- 26% of U.S. adults say they or someone in their household had problems paying or an inability to pay medical bills in the 12 months prior to the survey. And more than 62% of these say the person who incurred the bills was covered by health insurance.
- 66% of those who report problems paying medical bills say the bills were the result of a one-time or short-term medical expense such as a hospital stay or an accident, while 33% cite bills for treatment of chronic conditions that have built up over time. Of this 33%, the most common conditions sited are cancer, heart disease, and diabetes.
- 31% of those with medical bill problems say the total amount of the bills they had problems paying was $5,000 or more, but 24% of those with insurance reporting medical bill problems struggle with bills less than $1,000.
- 55% of the insureds who face medical bill problems say they are either just getting by or don’t have enough to make ends meet.
- 29% say that someone in their household had to take a cut in pay or hours as a result of the illness that led to the medical bills, either because of the illness itself or in order to care for the person who was sick.
- 75% of those who were insured when the medical bills were incurred say that the amount they had to pay for their insurance copays, deductibles, or coinsurance was more than they could afford.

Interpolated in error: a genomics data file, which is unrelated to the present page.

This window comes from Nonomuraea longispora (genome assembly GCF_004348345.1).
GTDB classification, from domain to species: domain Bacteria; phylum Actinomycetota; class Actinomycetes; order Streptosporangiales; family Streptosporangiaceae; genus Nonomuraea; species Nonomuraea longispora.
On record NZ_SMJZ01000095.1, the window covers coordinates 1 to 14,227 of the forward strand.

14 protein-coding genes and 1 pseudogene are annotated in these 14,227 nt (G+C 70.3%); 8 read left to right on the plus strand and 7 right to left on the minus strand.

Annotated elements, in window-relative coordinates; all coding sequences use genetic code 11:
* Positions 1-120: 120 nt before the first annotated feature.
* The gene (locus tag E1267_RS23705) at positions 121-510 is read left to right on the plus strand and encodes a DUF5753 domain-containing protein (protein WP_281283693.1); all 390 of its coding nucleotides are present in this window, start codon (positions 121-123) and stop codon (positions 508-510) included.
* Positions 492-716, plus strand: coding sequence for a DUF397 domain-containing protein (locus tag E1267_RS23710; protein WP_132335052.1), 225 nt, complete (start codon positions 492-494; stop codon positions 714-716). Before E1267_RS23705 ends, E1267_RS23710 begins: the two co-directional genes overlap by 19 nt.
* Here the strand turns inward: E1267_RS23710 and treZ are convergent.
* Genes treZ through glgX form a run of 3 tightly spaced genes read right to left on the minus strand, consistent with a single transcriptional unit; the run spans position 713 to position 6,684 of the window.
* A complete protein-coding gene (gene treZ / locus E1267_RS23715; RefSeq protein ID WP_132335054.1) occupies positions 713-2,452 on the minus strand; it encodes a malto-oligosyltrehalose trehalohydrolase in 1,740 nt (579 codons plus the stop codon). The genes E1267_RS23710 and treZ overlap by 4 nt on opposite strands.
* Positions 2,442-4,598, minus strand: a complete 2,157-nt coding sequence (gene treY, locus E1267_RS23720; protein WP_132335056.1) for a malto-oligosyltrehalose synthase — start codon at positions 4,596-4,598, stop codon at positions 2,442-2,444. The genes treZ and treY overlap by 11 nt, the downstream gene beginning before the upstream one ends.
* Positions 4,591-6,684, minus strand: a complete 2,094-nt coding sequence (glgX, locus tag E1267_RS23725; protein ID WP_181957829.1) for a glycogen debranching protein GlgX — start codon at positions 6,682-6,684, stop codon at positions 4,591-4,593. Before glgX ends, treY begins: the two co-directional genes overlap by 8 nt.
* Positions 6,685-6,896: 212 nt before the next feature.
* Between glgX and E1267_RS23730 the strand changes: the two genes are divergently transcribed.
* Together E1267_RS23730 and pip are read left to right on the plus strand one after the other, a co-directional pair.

- 62% of the insured say they’ve had difficulty paying other bills as a result of medical debt; 34% of the insured say they were unable to pay for basic necessities like food, heat or housing as a result of medical bills.
What these findings show is that medical expenses negatively impact the financials of everyone, even those with insurance. As an employer, you can help your employees ensure their needs are met by offering a comprehensive healthcare benefits package with access to supplementary insurance products that protect their pocketbooks.
1 Heron M, Anderson RN. Changes in the leading cause of death: Recent patterns in heart disease and cancer mortality. NCHS data brief, no 254. Hyattsville, MD: National Center for Health Statistics. 2016.
2 Siegel, R. L., Miller, K. D. and Jemal, A. (2017), Cancer statistics, 2017. CA: A Cancer Journal for Clinicians, 67: 7–30. doi:10.3322/caac.21387
3 Heart Disease Facts. (n.d.). Retrieved October 27, 2017, from https://www.theheartfoundation.org/heart-disease-facts/heart-disease-statistics/
4 Stroke. (2017, September 06). Retrieved October 27, 2017, from https://www.cdc.gov/stroke/facts.htm
5 National Safety Council, Injury Facts, 2014
6 Agency for Healthcare Research and Quality, Cost for Hospital Stays in the United States, 2012
7 U.S. Census Bureau, 2014
8 Jan 05, 2016 | Liz Hamel Follow @lizhamel on Twitter , Mira Norton, Karen Pollitz, Larry Levitt Follow @larry_levitt on Twitter , Gary Claxton, and Mollyann Brodie Follow @Mollybrodie on Twitter. (2016, April 12). The Burden of Medical Debt: Results from the Kaiser Family Foundation/New York Times Medical Bills Survey - Section 1: Who Has Medical Bill Problems and What Are the Contributing Factors? Retrieved October 27, 2017, from https://www.kff.org/report-section/the-burden-of-medical-debt-section-1-who-has-medical-bill-problems-and-what-are-the-contributing-factors/